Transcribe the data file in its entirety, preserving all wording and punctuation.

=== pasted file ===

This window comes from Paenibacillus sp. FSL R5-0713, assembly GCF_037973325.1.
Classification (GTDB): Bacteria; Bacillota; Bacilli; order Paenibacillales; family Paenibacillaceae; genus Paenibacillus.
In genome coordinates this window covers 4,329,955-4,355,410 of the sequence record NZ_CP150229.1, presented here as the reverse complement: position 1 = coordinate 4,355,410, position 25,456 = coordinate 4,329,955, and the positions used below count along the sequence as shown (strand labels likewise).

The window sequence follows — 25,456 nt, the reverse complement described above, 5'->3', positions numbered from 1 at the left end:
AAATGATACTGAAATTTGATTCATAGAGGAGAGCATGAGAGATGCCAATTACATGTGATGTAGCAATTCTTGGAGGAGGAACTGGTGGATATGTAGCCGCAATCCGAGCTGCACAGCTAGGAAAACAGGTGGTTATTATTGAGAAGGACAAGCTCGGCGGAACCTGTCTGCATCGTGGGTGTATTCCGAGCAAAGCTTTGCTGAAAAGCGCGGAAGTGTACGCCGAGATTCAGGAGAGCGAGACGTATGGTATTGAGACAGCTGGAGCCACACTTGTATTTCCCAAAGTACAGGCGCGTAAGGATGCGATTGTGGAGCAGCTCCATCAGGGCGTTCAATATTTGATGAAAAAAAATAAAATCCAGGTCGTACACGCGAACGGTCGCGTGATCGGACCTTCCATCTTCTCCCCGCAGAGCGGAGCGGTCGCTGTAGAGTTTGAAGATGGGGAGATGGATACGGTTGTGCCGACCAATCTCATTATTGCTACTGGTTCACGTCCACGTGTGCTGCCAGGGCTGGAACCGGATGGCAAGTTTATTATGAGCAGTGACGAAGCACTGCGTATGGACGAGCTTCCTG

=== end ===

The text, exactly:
This window comes from Paenibacillus sp. FSL R5-0713, assembly GCF_037973325.1.
Classification (GTDB): Bacteria; Bacillota; Bacilli; order Paenibacillales; family Paenibacillaceae; genus Paenibacillus.
In genome coordinates this window covers 4,329,955-4,355,410 of the sequence record NZ_CP150229.1, presented here as the reverse complement: position 1 = coordinate 4,355,410, position 25,456 = coordinate 4,329,955, and the positions used below count along the sequence as shown (strand labels likewise).

The window sequence follows — 25,456 nt, the reverse complement described above, 5'->3', positions numbered from 1 at the left end:
AAATGATACTGAAATTTGATTCATAGAGGAGAGCATGAGAGATGCCAATTACATGTGATGTAGCAATTCTTGGAGGAGGAACTGGTGGATATGTAGCCGCAATCCGAGCTGCACAGCTAGGAAAACAGGTGGTTATTATTGAGAAGGACAAGCTCGGCGGAACCTGTCTGCATCGTGGGTGTATTCCGAGCAAAGCTTTGCTGAAAAGCGCGGAAGTGTACGCCGAGATTCAGGAGAGCGAGACGTATGGTATTGAGACAGCTGGAGCCACACTTGTATTTCCCAAAGTACAGGCGCGTAAGGATGCGATTGTGGAGCAGCTCCATCAGGGCGTTCAATATTTGATGAAAAAAAATAAAATCCAGGTCGTACACGCGAACGGTCGCGTGATCGGACCTTCCATCTTCTCCCCGCAGAGCGGAGCGGTCGCTGTAGAGTTTGAAGATGGGGAGATGGATACGGTTGTGCCGACCAATCTCATTATTGCTACTGGTTCACGTCCACGTGTGCTGCCAGGGCTGGAACCGGATGGCAAGTTTATTATGAGCAGTGACGAAGCACTGCGTATGGACGAGCTTCCTG